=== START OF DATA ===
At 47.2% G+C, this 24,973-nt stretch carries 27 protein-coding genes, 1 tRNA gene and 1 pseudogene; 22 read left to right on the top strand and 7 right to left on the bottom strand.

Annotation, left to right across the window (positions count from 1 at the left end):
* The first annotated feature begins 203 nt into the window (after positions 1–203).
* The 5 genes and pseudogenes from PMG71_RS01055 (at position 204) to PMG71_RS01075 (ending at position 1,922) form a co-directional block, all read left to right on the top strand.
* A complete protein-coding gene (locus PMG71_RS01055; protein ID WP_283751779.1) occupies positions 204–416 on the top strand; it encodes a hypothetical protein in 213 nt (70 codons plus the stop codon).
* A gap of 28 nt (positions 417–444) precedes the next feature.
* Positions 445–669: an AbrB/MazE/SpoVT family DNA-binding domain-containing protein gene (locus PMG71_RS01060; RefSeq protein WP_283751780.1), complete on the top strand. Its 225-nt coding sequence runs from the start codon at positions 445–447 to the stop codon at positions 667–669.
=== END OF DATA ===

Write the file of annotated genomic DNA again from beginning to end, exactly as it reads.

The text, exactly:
At 47.2% G+C, this 24,973-nt stretch carries 27 protein-coding genes, 1 tRNA gene and 1 pseudogene; 22 read left to right on the top strand and 7 right to left on the bottom strand.

Annotation, left to right across the window (positions count from 1 at the left end):
* The first annotated feature begins 203 nt into the window (after positions 1–203).
* The 5 genes and pseudogenes from PMG71_RS01055 (at position 204) to PMG71_RS01075 (ending at position 1,922) form a co-directional block, all read left to right on the top strand.
* A complete protein-coding gene (locus PMG71_RS01055; protein ID WP_283751779.1) occupies positions 204–416 on the top strand; it encodes a hypothetical protein in 213 nt (70 codons plus the stop codon).
* A gap of 28 nt (positions 417–444) precedes the next feature.
* Positions 445–669: an AbrB/MazE/SpoVT family DNA-binding domain-containing protein gene (locus PMG71_RS01060; RefSeq protein WP_283751780.1), complete on the top strand. Its 225-nt coding sequence runs from the start codon at positions 445–447 to the stop codon at positions 667–669.